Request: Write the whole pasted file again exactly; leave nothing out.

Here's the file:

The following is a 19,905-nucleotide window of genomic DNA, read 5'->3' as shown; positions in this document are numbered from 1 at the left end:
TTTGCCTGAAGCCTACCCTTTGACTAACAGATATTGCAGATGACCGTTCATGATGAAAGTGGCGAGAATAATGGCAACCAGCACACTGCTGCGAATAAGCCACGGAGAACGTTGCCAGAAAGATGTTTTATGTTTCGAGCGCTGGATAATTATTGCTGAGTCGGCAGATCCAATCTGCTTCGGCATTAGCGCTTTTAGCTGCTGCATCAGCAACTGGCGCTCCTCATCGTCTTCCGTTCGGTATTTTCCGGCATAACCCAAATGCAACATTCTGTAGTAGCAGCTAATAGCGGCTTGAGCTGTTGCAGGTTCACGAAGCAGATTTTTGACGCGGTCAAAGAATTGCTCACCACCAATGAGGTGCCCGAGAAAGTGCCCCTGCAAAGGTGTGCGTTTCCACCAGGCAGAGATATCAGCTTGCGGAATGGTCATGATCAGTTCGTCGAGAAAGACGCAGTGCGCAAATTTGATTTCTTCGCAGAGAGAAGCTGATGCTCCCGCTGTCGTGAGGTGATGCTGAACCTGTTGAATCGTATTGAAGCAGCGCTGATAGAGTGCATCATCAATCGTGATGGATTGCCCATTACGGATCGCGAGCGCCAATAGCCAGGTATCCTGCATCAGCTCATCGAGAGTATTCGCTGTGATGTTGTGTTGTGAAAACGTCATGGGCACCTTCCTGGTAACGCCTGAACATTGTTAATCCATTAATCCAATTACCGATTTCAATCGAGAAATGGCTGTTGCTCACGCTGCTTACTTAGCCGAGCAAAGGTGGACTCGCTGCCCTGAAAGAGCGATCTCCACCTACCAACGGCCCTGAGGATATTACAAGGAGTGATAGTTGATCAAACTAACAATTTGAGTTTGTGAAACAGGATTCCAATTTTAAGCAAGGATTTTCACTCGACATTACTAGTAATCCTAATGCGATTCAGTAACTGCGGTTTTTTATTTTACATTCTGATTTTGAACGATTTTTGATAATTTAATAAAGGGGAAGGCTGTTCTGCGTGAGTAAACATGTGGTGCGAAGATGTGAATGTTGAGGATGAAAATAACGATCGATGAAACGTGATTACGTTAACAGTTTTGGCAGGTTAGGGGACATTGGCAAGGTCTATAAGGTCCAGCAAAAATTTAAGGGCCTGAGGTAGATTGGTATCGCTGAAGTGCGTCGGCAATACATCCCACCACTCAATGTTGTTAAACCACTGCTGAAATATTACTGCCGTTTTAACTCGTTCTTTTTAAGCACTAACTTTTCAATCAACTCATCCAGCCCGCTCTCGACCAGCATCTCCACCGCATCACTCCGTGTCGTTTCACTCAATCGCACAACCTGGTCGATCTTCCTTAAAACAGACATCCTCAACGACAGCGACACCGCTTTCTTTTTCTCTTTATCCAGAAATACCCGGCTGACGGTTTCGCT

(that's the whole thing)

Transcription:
The following is a 19,905-nucleotide window of genomic DNA, read 5'->3' as shown; positions in this document are numbered from 1 at the left end:
TTTGCCTGAAGCCTACCCTTTGACTAACAGATATTGCAGATGACCGTTCATGATGAAAGTGGCGAGAATAATGGCAACCAGCACACTGCTGCGAATAAGCCACGGAGAACGTTGCCAGAAAGATGTTTTATGTTTCGAGCGCTGGATAATTATTGCTGAGTCGGCAGATCCAATCTGCTTCGGCATTAGCGCTTTTAGCTGCTGCATCAGCAACTGGCGCTCCTCATCGTCTTCCGTTCGGTATTTTCCGGCATAACCCAAATGCAACATTCTGTAGTAGCAGCTAATAGCGGCTTGAGCTGTTGCAGGTTCACGAAGCAGATTTTTGACGCGGTCAAAGAATTGCTCACCACCAATGAGGTGCCCGAGAAAGTGCCCCTGCAAAGGTGTGCGTTTCCACCAGGCAGAGATATCAGCTTGCGGAATGGTCATGATCAGTTCGTCGAGAAAGACGCAGTGCGCAAATTTGATTTCTTCGCAGAGAGAAGCTGATGCTCCCGCTGTCGTGAGGTGATGCTGAACCTGTTGAATCGTATTGAAGCAGCGCTGATAGAGTGCATCATCAATCGTGATGGATTGCCCATTACGGATCGCGAGCGCCAATAGCCAGGTATCCTGCATCAGCTCATCGAGAGTATTCGCTGTGATGTTGTGTTGTGAAAACGTCATGGGCACCTTCCTGGTAACGCCTGAACATTGTTAATCCATTAATCCAATTACCGATTTCAATCGAGAAATGGCTGTTGCTCACGCTGCTTACTTAGCCGAGCAAAGGTGGACTCGCTGCCCTGAAAGAGCGATCTCCACCTACCAACGGCCCTGAGGATATTACAAGGAGTGATAGTTGATCAAACTAACAATTTGAGTTTGTGAAACAGGATTCCAATTTTAAGCAAGGATTTTCACTCGACATTACTAGTAATCCTAATGCGATTCAGTAACTGCGGTTTTTTATTTTACATTCTGATTTTGAACGATTTTTGATAATTTAATAAAGGGGAAGGCTGTTCTGCGTGAGTAAACATGTGGTGCGAAGATGTGAATGTTGAGGATGAAAATAACGATCGATGAAACGTGATTACGTTAACAGTTTTGGCAGGTTAGGGGACATTGGCAAGGTCTATAAGGTCCAGCAAAAATTTAAGGGCCTGAGGTAGATTGGTATCGCTGAAGTGCGTCGGCAATACATCCCACCACTCAATGTTGTTAAACCACTGCTGAAATATTACTGCCGTTTTAACTCGTTCTTTTTAAGCACTAACTTTTCAATCAACTCATCCAGCCCGCTCTCGACCAGCATCTCCACCGCATCACTCCGTGTCGTTTCACTCAATCGCACAACCTGGTCGATCTTCCTTAAAACAGACATCCTCAACGACAGCGACACCGCTTTCTTTTTCTCTTTATCCAGAAATACCCGGCTGACGGTTTCGCT